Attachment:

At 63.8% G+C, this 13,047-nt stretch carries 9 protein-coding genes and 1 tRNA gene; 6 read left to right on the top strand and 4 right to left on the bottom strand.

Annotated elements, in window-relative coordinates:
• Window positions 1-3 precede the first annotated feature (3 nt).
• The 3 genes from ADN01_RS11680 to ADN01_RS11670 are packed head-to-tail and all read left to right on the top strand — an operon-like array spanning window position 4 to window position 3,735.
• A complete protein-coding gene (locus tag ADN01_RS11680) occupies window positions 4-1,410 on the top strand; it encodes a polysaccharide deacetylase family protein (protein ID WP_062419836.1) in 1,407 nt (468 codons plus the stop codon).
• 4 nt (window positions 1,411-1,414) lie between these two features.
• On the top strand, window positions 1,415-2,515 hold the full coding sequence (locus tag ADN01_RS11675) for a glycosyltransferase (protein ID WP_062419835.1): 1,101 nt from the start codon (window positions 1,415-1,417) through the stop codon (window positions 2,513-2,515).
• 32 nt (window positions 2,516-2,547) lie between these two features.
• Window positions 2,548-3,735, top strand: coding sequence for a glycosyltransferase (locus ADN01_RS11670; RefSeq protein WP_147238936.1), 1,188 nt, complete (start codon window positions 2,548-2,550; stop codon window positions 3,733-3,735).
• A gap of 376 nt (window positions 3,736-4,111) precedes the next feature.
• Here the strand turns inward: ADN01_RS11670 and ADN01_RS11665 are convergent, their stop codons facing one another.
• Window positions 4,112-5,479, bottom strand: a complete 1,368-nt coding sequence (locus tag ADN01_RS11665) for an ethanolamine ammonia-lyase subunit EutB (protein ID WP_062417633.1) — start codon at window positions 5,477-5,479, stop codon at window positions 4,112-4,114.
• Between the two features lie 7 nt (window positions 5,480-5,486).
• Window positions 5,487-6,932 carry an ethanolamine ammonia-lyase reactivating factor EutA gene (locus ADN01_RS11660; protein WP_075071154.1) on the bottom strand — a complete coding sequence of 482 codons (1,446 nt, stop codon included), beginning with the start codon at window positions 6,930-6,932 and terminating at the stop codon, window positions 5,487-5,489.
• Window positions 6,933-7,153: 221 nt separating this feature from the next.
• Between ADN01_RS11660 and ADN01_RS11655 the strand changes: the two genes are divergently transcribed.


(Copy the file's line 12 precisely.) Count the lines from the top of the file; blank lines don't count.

• Window positions 4,112-5,479, bottom strand: a complete 1,368-nt coding sequence (locus tag ADN01_RS11665) for an ethanolamine ammonia-lyase subunit EutB (protein ID WP_062417633.1) — start codon at window positions 5,477-5,479, stop codon at window positions 4,112-4,114.